Home Rachel Avraham Op-Ed: How the Druze Serve the State of Israel Today

Op-Ed: How the Druze Serve the State of Israel Today

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.By Rachel Avraham


In recent years, the Druze have been making inroads and obtaining high level government posts. Part of the reason why so many Druze have been succeeding in Israeli politics is because of their loyalty to the State of Israel. Ayoob Kara, who served as Israel’s Communication, Satellite and Cyber Minister, stated: “People don’t know, but the relationship between the Jewish and Druze people existed since the times of Jethro, the father-in-law of Moses.”

“After the Second Temple was destroyed, the entire Jewish public was in trouble including the Druze nation, which was part of the Levi tribe,” he added. “They were together in distress, both the Jews and the Druze, after the Second Temple was destroyed in the Middle East. Many tribes went to different states in the world, but the Druze remained. For the outside world, they say that they became a nation 1,000 years ago from the Islam. The truth is that they are the nation of Jethro of the Levi tribe. They say that we come from the Islam for they are afraid to exist as an independent nation. This is because all of the Arab leaders destroyed the Druze nation, sometimes in Lebanon, sometimes in Egypt and sometimes in Syria. If not, the Druze nation would be tens of millions of people in the Middle East.”

“Before the independence of Israel, there was a big cooperation between the two minorities, the Druze and Jews to build a new state,” he added. “The Druze were close to the Jews and vice versa. It was not easy. The Arabs killed many Druze, not only Jews. The Druze are going as volunteers to the army of Israel and served in the 1948 War of Independence. The Druze were more motivated to serve in the Army of Israel than the Jews. Because of that, they do not serve as volunteers. There is a law, which compels both the Jews and Druze to serve in the IDF. Other nations serve in the IDF, but they are merely volunteers. The Druze have more than 88 percent of their youth serving in the IDF. The Jewish public is about 70 percent.”

The history of Druze serving the State of Israel is a long one. In the days of Menachem Begin, former Likud MK Amal Nasr a-Din was quite influential. This is because of his family’s service to the country. In 1969, his son Lufti was killed on his last day of national service. In 2008, his grandson, also named Lufti, was killed during Operation Cast Lead. A-Din presently heads the Yad L’Benim organization in order to help bereaved families.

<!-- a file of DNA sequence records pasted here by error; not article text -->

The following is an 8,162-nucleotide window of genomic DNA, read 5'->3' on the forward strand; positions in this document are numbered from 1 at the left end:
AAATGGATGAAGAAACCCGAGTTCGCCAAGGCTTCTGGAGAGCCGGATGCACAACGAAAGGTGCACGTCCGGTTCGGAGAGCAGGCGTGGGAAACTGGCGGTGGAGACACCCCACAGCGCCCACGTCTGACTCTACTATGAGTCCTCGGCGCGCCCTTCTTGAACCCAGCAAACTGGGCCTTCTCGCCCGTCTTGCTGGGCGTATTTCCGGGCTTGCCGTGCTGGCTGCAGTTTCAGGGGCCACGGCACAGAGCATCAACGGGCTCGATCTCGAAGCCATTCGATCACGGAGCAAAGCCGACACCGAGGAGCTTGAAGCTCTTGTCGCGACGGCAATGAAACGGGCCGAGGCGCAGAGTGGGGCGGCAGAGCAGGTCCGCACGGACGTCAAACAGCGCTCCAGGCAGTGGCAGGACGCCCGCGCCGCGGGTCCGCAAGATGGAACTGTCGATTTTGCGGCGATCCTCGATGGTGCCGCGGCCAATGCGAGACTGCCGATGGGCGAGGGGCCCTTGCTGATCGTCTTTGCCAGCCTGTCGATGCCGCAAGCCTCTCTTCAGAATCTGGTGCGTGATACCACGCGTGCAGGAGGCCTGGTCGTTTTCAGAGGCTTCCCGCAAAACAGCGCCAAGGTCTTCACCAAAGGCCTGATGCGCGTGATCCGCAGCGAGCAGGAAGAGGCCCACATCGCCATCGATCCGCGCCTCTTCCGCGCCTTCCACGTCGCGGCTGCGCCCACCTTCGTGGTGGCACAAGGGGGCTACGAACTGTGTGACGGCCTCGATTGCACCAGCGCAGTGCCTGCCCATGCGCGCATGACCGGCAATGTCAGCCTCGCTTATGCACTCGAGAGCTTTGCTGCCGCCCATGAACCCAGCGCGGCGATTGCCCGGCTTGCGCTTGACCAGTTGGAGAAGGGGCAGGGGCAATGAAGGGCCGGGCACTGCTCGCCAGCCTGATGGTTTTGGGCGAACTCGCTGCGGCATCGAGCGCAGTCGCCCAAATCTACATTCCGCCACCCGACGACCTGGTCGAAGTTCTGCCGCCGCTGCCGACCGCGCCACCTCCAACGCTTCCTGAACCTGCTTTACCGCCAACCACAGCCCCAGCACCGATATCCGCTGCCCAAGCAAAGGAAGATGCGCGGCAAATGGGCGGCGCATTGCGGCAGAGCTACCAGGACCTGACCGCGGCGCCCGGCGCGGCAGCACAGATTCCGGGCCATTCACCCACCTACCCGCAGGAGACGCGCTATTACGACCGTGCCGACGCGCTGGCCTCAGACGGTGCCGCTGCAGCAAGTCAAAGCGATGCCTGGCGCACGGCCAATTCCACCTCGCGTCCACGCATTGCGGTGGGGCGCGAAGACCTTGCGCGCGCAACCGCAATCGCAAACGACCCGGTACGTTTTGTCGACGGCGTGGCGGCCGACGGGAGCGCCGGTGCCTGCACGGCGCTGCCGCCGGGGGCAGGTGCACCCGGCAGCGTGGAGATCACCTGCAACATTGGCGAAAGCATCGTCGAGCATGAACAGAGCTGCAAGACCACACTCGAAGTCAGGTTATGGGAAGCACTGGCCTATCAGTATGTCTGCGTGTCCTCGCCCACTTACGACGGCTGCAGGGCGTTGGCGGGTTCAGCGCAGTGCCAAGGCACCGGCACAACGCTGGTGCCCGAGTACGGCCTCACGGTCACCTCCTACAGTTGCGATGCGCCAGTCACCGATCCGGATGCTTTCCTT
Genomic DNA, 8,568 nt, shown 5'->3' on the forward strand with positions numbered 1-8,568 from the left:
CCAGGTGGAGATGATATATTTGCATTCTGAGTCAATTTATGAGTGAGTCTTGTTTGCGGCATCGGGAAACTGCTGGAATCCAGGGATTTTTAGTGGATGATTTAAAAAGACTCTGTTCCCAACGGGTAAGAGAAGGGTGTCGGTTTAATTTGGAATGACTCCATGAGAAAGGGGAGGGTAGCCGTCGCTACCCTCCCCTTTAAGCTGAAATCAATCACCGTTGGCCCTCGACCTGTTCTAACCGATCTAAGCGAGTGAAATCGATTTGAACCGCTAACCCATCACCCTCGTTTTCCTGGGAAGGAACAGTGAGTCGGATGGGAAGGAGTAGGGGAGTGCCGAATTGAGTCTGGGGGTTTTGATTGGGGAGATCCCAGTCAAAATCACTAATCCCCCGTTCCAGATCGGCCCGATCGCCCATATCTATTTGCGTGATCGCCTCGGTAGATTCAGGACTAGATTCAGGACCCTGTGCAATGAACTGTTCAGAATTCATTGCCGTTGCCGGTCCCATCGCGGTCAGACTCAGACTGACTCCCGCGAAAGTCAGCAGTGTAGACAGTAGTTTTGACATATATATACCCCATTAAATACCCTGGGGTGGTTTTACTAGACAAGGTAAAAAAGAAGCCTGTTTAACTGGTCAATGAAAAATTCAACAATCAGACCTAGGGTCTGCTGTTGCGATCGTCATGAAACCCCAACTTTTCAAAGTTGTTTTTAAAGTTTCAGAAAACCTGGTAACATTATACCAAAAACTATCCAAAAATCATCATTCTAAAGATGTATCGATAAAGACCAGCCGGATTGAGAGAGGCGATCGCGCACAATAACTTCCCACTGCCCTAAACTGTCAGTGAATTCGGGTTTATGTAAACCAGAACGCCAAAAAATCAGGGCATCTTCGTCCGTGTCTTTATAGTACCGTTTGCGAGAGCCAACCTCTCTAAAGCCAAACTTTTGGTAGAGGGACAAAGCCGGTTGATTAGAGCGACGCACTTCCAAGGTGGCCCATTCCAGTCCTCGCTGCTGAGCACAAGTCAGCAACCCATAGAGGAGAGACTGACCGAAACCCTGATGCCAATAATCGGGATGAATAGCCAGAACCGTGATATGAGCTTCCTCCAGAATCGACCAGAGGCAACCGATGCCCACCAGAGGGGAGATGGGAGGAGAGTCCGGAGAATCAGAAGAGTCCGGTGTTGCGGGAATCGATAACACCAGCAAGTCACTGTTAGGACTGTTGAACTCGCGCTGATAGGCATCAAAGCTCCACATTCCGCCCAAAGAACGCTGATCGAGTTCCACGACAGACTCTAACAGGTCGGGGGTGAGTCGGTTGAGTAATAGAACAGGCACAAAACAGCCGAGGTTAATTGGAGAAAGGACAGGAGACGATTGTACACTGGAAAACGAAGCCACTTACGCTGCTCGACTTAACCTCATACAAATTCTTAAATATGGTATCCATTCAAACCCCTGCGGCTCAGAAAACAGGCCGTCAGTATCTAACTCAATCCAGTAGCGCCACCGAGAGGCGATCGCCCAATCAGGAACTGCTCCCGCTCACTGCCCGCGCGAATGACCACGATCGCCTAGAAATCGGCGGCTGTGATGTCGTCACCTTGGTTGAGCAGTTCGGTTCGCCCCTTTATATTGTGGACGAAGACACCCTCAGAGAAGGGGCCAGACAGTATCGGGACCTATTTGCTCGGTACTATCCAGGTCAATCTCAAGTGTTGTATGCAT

“There are 435 Druze who fell serving the State of Israel, and they have 1,500 relatives in need of care,” stated a-Din. “Eleven of these soldiers fell before Israel became a state. In 1882, Sir Oliver came here and helped free the Druze from the Turkish Army. In return, we gave him a home, where the Israeli national anthem Hatikva (The Hope) was written. Begin bought this home and made a memorial for the Druze. This is where we built Yad L’Banim, the memorial for Druze IDF soldiers.”

After the State of Israel was established, this friendship reached its peak. “In 1953, the IDF Chief of Staff asked for an additional 700 soldiers to make a campaign successful, and the Druze provided him with this,” explained a-Din. “I was one of the leaders that was part of this. We do everything to strengthen the State of Israel.”  For this reason, former Israeli Prime Minister Benjamin Netanyahu declared Yad L’Banim to be a national heritage site.

In 2017, under Benjamin Netanyahu, Ayoob Kara served as Minister of Communications. Prior to holding that position, he was the Deputy Minister of Regional Cooperation and the Deputy Minister of Development in the Negev and Galilee. He also served as Deputy Speaker of the Knesset. Kara was one of the IDF officers who entered Lebanon and fought for the Jewish State during Operation Peace for the Galilee. He was severely injured near Beirut. He also lost two brothers, who fought in that war as well.

In the exclusive interview, Kara proclaimed: “Some of the Druze were generals also. In the last big operation in Gaza prior to Operation Guardian of the Walls, there was a team that spoke Arabic which entered Hamas areas. Their leader was Druze. He is referred to as M.M., for his name is top secret. In Gaza, they did a huge operation against Hamas and Hamas killed the Druze leader in action, but his action saved the rest of the team and he became a hero, for his death saved many lives.”